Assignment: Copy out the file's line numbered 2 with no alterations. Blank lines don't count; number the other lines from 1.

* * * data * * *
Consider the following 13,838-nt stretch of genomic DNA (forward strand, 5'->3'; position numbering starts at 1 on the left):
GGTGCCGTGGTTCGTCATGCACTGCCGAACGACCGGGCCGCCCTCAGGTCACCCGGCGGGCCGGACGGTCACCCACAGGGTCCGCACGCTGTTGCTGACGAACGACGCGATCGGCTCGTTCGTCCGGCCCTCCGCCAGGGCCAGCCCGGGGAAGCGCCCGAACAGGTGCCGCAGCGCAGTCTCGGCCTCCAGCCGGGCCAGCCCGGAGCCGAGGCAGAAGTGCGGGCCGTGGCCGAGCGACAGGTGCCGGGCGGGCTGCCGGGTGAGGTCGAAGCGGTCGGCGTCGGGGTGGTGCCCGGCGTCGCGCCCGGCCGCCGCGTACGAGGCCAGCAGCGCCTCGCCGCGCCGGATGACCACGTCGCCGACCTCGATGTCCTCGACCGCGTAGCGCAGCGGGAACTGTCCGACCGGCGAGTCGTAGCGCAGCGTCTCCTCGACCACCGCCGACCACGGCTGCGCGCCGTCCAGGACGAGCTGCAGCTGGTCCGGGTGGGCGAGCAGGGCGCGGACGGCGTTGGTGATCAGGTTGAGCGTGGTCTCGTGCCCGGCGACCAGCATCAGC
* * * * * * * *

GGTGCCGTGGTTCGTCATGCACTGCCGAACGACCGGGCCGCCCTCAGGTCACCCGGCGGGCCGGACGGTCACCCACAGGGTCCGCACGCTGTTGCTGACGAACGACGCGATCGGCTCGTTCGTCCGGCCCTCCGCCAGGGCCAGCCCGGGGAAGCGCCCGAACAGGTGCCGCAGCGCAGTCTCGGCCTCCAGCCGGGCCAGCCCGGAGCCGAGGCAGAAGTGCGGGCCGTGGCCGAGCGACAGGTGCCGGGCGGGCTGCCGGGTGAGGTCGAAGCGGTCGGCGTCGGGGTGGTGCCCGGCGTCGCGCCCGGCCGCCGCGTACGAGGCCAGCAGCGCCTCGCCGCGCCGGATGACCACGTCGCCGACCTCGATGTCCTCGACCGCGTAGCGCAGCGGGAACTGTCCGACCGGCGAGTCGTAGCGCAGCGTCTCCTCGACCACCGCCGACCACGGCTGCGCGCCGTCCAGGACGAGCTGCAGCTGGTCCGGGTGGGCGAGCAGGGCGCGGACGGCGTTGGTGATCAGGTTGAGCGTGGTCTCGTGCCCGGCGACCAGCATCAGC